Sunday, October 26, 2008

Comforting Vegetable Soup

This is a basic recipe - a soup for when you're sick, or the weather's chilly, or you just plain want soup. I was inspired to make the soup this week; because a co-worker was under the weather, and one of the things I miss most about living alone is having someone for whom I can cook. So the soup was good for both of us in its own way!

Optional: home made vegetable stock. One of the things I do is save vegetable scraps, like stumps from a bunch of celery, the centres of heads of cabbage, the hard ends of asparagus, onion bits, carrot ends, etc. I keep them in a plastic bag in the freezer, and when it gets full I either make soup and start another, or I simply discard them. What I do is put my scraps into my large pot and cover them with water (this is why I haven't written any amounts here. It will depend on what you have on hand or care to use.) I also like to add a bay leaf and a clove or two of garlic as well as a splash of olive oil. I then boil for at least 10 minutes, and as long as 20. Then I strain the pieces and throw them out, leaving myself with a stock to which I add water and salt to taste. Here's what it may look like, depending on what vegetables you've used:

At this point I add the vegetables and protein that I want to have in the soup. For this recipe I used:

4c stock, salted to taste
1 1/2c roughly chopped carrots
1 1/2c roughly chopped celery
2 slabs of Marjon Grilled Tofu, cubed

I know I've plugged this product before. I am not sure if it's available everywhere; but you may be able to find something like it if not. Here's a photo for those visual types:

Finally, I simmer the soup for a little while until the carrots are to the level of tenderness I like. This takes around 7-10 minutes. I prefer my vegetables to be on the firm side, so adjust this to as desired. This will be from 3 large servings to 5 or 6 small ones.

That's it. If you used a store-bought or bouillon for your broth, this can be ready with very little mess or work; but even if you make your own broth, it isn't so hard. Here's a picture of the soup still in the pan. (I got camera-happy this recipe.)

The main thing to remember about this recipe - as with most of my others - is that you can adjust them to your own taste. You could make this with chicken for example, and you can add rice or pasta if desired. I am not fond of how mushy the pasta gets when I leave it in over night; but I did make one serving of macaroni when I had this for dinner, and it worked well.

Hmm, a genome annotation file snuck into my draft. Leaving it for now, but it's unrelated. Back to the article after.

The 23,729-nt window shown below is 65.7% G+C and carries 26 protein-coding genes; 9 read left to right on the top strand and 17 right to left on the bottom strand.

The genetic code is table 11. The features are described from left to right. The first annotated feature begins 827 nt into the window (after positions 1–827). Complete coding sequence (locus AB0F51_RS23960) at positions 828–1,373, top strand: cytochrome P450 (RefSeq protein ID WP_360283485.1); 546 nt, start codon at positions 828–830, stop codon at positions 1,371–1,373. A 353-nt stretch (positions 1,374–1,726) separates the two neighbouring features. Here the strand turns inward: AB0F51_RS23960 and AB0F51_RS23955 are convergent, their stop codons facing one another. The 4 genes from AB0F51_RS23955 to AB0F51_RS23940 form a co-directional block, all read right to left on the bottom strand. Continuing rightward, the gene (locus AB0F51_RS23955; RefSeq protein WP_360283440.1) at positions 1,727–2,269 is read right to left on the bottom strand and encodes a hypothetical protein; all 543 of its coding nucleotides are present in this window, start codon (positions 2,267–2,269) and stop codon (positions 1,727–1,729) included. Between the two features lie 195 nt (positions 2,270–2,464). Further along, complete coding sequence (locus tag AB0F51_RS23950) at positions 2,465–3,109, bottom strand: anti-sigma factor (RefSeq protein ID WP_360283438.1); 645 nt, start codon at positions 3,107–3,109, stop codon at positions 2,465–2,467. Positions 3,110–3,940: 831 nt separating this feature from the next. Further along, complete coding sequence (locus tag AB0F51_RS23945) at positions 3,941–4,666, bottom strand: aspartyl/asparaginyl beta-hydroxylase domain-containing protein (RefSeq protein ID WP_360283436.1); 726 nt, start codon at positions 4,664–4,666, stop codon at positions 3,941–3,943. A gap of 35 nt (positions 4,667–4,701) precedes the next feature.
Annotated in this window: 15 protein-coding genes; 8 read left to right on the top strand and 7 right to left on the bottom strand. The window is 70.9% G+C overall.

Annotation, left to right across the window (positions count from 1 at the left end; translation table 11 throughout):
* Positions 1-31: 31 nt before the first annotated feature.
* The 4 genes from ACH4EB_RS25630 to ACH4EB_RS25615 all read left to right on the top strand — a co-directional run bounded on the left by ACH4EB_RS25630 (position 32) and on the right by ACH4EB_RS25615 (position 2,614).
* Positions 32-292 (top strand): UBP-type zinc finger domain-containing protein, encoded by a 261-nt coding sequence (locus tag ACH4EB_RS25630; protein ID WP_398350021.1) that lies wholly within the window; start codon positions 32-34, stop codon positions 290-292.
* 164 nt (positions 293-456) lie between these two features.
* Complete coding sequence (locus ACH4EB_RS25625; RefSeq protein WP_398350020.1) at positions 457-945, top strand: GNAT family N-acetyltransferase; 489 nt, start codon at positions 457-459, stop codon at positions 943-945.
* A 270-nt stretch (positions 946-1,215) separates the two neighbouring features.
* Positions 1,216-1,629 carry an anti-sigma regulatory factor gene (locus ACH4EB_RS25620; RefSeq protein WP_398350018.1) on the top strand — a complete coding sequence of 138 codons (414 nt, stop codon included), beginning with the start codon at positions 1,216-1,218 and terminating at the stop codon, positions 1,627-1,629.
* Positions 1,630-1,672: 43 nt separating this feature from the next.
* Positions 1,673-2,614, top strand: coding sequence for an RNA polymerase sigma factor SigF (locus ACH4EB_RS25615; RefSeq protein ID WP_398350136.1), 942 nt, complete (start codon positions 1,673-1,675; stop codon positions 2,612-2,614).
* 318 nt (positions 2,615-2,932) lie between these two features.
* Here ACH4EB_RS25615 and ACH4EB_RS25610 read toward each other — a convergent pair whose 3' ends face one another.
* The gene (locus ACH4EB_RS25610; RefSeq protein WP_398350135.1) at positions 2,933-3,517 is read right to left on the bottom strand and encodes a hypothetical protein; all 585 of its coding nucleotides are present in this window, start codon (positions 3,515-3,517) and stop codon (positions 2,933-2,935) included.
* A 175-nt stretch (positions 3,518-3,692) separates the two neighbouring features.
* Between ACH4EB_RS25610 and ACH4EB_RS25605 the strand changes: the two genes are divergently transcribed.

Monday, October 6, 2008

Cracked-pepper Fettuccine with Sun-Dried Tomatoes and Fresh Mozzarella

It has been a while. Unfortunately living alone isn't as conducive to nice meals as I'd like; but I try to capture them when I have them. I also try to keep it fairly simple on this blog, appropriate for a person living alone to use for dinner and lunch the following day. After all, bringing lunch to work is a lot healthier and more economical than buying it every day!

Today's meal was inspired by my trip to the St. Petersburg Saturday Morning Market, now being held in Progress Energy Park next to Al Lang Field. This past Saturday was its first one of the season, and the day couldn't have been more glorious, with lovely breezes coming in from the bay. I got many things, including sun-dried tomatoes, a beautiful bunch of radishes, a couple kinds of cheese, some fresh mini-loaves of bread, some cracked-pepper pasta, a breakfast empanada, some mildly sweet café con leche, and some dog treats.

That night at home I surveyed my treasures and put together the meal you see above: cracked-pepper pasta with a bit of butter and olive oil, sun-dried tomatoes, and some chunks of fresh mozzarella added at the end. It was quite simple to put together, and promised delicious leftovers.

1/2 lb fettuccine (in this case, mine was the specialty type mentioned above.)
just under 1/4 c roughly-chopped sun-dried tomatoes
1 large fresh mozzarella ball, or a 1 1/4 c of the mini-ovolines.
1/2 TB butter
1/2 TB olive oil (or more if it seems too dry.)
salt to taste
black pepper to taste (if you have plain pasta.)

I set salted water to boil for the pasta, and while I waited for that, I chopped my sun-dried tomatoes. Mine came whole; but many kinds are already chopped. I set those aside, and by then my water was boiling so I put the pasta in and while that got started, I cut the mozzarella into bite-size chunks. I set those aside, too, and then attended to stirring my fettuccine a few more times before it was finished al dente - around 8 minutes.

While I drained the fettuccine, I melted the butter in the same pan, and added the olive oil, and sun-dried tomatoes. I gave those a few stirs to heat through. Then I added the pasta back into the pan and tossed it all together. After that I put it in a bowl and put some of the mozzarella on top so that it didn't melt; but retained its fresh, milky coolness.

This makes two to four servings and keeps well overnight in the refrigerator. The only suggestion is to keep the mozzarella separate until you're ready to use it so it doesn't melt.